Expert Testimony Concerning Damages Excluded in Brandeis University, et al. v. Keebler
The plaintiffs accused cookie-maker, Keebler, of infringing a patent related to a cholesterol-free margarine. The plaintiffs sought reasonable royalty damages. Relying on expert testimony, Keebler argued that any reasonable royalty damages would depend on the costs to Keebler of switching to the best non-infringing alternative, such as potentially higher manufacturing costs or loss of business. Keebler argued that the plaintiffs' reasonable royalty damages were inflated by a wide margin because their expert failed to consider these costs. Keebler also argued that the plaintiffs' expert based her damages claim on a license agreement that was not comparable, and that she ignored the most comparable license agreement. The trial court excluded a large portion of the plaintiffs' expert testimony because plaintiffs’ damages expert “has not used a reasonable methodology to calculate the plaintiffs’ damages,” insofar as she failed to use comparable license agreements for the case and ignored potential non-infringing alternatives.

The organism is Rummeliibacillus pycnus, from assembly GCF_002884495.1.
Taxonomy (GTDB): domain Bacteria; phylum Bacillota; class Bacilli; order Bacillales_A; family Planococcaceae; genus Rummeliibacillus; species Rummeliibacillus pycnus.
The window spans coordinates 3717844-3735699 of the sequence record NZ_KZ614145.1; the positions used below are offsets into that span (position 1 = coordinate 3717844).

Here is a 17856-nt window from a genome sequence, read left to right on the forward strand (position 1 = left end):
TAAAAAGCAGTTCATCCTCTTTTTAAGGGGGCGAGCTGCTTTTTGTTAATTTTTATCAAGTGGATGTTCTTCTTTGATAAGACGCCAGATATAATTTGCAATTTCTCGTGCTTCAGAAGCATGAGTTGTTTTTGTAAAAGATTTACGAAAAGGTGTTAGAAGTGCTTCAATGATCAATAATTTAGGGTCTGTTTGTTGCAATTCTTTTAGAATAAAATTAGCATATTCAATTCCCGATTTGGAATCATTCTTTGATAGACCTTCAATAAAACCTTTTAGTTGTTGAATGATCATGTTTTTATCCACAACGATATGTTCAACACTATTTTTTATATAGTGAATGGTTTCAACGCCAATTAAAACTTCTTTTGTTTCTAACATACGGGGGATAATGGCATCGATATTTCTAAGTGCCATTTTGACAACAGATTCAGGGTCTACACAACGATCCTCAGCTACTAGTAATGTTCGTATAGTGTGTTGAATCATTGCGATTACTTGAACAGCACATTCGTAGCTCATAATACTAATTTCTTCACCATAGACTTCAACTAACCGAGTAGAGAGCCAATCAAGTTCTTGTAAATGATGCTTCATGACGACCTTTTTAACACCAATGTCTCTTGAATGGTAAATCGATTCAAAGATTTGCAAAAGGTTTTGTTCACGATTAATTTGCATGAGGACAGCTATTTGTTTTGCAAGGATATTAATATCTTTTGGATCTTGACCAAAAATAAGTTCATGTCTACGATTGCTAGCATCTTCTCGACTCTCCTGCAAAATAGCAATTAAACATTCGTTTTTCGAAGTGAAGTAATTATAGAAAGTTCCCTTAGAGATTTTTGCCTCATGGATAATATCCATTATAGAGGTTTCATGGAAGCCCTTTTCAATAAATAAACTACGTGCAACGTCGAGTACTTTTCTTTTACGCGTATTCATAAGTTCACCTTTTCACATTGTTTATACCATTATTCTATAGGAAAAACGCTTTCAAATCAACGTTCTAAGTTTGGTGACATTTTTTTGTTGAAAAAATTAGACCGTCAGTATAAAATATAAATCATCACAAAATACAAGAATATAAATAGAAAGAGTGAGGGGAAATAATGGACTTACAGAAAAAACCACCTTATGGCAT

CLIENT TIP: Colleges and universities that have research and development mandates should view this case as instructive of the battle-of-the-experts approach to damages in a patent infringement case: An expert opinion that fails to consider appropriate comparables and ignores non-infringing alternatives will not withstand a challenge.